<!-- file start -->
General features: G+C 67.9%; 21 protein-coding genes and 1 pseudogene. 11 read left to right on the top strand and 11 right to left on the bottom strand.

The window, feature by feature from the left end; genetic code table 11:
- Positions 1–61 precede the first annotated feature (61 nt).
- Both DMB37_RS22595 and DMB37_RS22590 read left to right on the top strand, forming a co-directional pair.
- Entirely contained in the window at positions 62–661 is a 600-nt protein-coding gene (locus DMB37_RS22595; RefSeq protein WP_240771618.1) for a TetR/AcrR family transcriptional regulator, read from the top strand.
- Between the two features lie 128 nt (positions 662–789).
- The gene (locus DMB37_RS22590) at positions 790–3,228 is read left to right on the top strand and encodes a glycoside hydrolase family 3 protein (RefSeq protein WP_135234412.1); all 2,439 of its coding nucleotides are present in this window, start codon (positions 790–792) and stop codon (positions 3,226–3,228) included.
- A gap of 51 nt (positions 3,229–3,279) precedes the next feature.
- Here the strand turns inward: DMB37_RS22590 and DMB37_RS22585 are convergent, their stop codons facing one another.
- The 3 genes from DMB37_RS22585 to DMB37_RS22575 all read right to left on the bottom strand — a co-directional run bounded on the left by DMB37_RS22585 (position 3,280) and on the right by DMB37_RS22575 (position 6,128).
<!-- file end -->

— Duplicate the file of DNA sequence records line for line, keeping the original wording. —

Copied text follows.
General features: G+C 67.9%; 21 protein-coding genes and 1 pseudogene. 11 read left to right on the top strand and 11 right to left on the bottom strand.

The window, feature by feature from the left end; genetic code table 11:
- Positions 1–61 precede the first annotated feature (61 nt).
- Both DMB37_RS22595 and DMB37_RS22590 read left to right on the top strand, forming a co-directional pair.
- Entirely contained in the window at positions 62–661 is a 600-nt protein-coding gene (locus DMB37_RS22595; RefSeq protein WP_240771618.1) for a TetR/AcrR family transcriptional regulator, read from the top strand.
- Between the two features lie 128 nt (positions 662–789).
- The gene (locus DMB37_RS22590) at positions 790–3,228 is read left to right on the top strand and encodes a glycoside hydrolase family 3 protein (RefSeq protein WP_135234412.1); all 2,439 of its coding nucleotides are present in this window, start codon (positions 790–792) and stop codon (positions 3,226–3,228) included.
- A gap of 51 nt (positions 3,229–3,279) precedes the next feature.
- Here the strand turns inward: DMB37_RS22590 and DMB37_RS22585 are convergent, their stop codons facing one another.
- The 3 genes from DMB37_RS22585 to DMB37_RS22575 all read right to left on the bottom strand — a co-directional run bounded on the left by DMB37_RS22585 (position 3,280) and on the right by DMB37_RS22575 (position 6,128).